Consumers are noticing, and they’re not happy. Eight in ten consumers reported having a problem with service in the last six months and three quarters said they find dealing with customer service issues ‘tiring and exhausting’.

Contact centre agents agree:
 

64%

say their digital channels
offer only limited support. 
 

IT and financial departments are also very aware of the extra costs involved with the ownership, integration and management of multiple, disjointed customer engagement systems.

Redefining what omnichannel means

Omnichannel is about bringing together all the customer data from every possible touchpoint into a single interface for the agent, giving them a complete insight into the history and behaviour of the consumer so they can proactively resolve increasingly complex demands.

In an omnichannel world, consumers will be able to escalate from self-service bots or from one human-attended channel to another, seamlessly and easily, with the context and their personal data following them across the whole journey. The escalation to voice is a critical moment when self-service or text channels can’t deal with complexity or emotion. Funnily enough, the enhancement of self-service with AI has meant that, when people need a human to help, they directly choose voice, as the most emotional, interactive and efficient channel when they’ve exhausted the possibilities of digital.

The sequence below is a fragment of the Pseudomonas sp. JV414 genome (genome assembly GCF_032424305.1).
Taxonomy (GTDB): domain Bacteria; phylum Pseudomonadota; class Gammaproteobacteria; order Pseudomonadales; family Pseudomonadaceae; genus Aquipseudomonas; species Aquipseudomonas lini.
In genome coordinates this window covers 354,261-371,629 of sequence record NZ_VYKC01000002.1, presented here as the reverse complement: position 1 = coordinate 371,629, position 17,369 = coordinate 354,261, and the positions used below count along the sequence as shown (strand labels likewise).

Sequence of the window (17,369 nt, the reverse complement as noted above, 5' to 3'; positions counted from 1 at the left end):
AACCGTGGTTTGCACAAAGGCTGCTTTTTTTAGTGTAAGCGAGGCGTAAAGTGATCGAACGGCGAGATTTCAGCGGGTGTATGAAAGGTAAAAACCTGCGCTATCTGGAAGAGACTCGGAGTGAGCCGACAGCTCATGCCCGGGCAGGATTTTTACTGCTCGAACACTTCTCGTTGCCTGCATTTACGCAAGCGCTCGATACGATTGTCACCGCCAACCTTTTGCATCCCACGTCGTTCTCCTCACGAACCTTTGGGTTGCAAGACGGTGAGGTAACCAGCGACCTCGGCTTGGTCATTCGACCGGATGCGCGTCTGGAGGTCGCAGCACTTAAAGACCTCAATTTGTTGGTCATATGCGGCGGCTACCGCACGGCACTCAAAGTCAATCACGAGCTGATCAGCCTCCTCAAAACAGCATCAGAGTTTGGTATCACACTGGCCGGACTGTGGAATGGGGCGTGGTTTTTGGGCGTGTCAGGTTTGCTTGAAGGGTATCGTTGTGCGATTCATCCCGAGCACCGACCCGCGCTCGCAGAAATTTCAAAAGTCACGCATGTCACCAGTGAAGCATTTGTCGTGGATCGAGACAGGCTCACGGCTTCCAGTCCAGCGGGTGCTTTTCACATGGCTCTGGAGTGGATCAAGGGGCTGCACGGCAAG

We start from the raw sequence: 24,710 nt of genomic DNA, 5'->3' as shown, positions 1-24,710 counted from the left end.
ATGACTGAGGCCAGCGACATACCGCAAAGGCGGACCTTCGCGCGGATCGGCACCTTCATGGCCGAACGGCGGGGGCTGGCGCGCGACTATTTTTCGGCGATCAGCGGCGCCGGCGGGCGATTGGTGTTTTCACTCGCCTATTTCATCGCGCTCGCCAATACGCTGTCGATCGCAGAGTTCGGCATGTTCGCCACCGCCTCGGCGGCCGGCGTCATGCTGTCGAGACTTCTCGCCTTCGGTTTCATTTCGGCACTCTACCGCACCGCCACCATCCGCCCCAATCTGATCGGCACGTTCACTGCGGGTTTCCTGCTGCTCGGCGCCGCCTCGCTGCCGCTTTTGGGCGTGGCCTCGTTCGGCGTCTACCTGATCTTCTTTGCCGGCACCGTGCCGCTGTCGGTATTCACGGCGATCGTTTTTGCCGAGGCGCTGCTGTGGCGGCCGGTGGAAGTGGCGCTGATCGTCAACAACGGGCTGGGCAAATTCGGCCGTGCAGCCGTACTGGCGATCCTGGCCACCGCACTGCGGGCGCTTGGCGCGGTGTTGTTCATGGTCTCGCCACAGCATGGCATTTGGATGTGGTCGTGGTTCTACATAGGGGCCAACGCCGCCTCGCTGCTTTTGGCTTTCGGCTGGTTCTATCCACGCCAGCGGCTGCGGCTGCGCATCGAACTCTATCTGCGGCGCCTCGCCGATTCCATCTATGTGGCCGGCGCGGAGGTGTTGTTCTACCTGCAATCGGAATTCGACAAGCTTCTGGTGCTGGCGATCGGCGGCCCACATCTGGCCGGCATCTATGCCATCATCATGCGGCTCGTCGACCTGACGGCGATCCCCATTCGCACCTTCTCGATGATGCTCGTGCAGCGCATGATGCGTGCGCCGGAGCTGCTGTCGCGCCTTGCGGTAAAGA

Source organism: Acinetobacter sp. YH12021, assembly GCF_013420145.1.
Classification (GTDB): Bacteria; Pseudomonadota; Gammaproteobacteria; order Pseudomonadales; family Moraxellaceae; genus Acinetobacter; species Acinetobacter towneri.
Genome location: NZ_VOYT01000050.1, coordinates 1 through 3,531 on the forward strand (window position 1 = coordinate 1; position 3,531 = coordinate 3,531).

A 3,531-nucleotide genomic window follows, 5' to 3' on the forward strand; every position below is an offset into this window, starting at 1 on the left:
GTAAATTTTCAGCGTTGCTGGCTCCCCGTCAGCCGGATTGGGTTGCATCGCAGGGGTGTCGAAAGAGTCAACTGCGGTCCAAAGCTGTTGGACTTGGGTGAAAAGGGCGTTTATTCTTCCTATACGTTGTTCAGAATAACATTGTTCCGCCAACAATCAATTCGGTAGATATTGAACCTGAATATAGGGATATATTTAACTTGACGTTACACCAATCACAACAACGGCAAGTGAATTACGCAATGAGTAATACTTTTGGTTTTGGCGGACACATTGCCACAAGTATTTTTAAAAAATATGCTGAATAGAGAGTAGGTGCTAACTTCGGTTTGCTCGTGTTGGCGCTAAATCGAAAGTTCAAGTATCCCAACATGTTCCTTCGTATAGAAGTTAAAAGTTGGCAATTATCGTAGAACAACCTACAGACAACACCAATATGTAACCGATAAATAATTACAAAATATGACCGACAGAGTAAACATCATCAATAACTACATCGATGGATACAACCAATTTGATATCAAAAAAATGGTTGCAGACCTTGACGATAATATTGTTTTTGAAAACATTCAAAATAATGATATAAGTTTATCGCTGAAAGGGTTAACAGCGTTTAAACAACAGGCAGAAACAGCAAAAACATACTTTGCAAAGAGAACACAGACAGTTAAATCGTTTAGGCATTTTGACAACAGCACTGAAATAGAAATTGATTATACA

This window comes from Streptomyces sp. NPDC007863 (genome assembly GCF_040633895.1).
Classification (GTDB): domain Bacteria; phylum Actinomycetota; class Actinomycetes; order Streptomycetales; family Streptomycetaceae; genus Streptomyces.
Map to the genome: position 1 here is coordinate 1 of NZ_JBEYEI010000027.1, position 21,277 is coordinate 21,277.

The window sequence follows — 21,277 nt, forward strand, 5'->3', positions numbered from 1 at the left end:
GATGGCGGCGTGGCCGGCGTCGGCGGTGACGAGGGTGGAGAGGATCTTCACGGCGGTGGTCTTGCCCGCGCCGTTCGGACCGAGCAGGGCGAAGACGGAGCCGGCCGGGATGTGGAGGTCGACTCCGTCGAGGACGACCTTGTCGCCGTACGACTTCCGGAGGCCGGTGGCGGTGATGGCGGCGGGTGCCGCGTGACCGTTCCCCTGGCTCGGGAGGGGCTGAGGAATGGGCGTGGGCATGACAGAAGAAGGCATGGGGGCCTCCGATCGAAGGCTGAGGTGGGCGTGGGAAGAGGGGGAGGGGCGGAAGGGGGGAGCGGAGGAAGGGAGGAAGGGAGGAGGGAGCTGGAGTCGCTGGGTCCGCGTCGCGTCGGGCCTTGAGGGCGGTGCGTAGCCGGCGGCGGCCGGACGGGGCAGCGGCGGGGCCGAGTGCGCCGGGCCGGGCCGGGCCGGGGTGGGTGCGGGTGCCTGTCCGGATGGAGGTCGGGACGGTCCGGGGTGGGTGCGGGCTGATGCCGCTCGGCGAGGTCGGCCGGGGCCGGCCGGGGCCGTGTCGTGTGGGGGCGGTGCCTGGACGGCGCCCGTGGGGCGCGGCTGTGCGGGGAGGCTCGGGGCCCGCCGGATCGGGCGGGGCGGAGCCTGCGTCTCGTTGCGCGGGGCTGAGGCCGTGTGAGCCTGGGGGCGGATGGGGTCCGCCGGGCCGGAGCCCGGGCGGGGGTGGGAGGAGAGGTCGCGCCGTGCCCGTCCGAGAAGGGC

Our research confirms that a voice call is still the number one contact choice for consumers when they can’t get an answer online, with 50% saying phoning is the best way to get a result. And with the increased security challenges of people working from anywhere, the voice channel is also becoming the most secure option thanks to the rise of voice biometrics.

Can we assume the other 50% are happy resolving issues using other channels? Actually, the choice of channel doesn’t depend on demographics, but on users’ goals and moments. Brands need to be prepared for whatever way the consumer chooses to engage, and this will change according to what they’re trying to do or resolve and the situation they find themselves in. For example, self-service and social media are useful for routine transactions when it’s better to type because you are on a train or in a waiting room, and voice tends to be chosen if you’re upset with a service or using hands-free in your car.

In a fluid, omnichannel set up, organisations need to analyse customer sentiments in real time – perhaps before customers even realise what they’re feeling – and proactively influence how the consumer moves between channels, shifting them at the right time before they get frustrated. In the contact centre, now renamed the customer experience centre, it’s now crucial to use intelligence to assist agents, making it easier for them to anticipate customer needs and emotions, whatever channels they must handle.

Delivering a truly omnichannel experience synchronised with a central CRM system is still a crucial differentiator for contact centres in 2021, as well as the best way to optimise costs and security. There’s still some work to do for many brands.

To find out more about how an omnichannel approach could help improve your customer experience, get in touch with your account manager. And, to get the full picture of what consumers expect from contact centres today, download our Autonomous Customer 2021 whitepaper.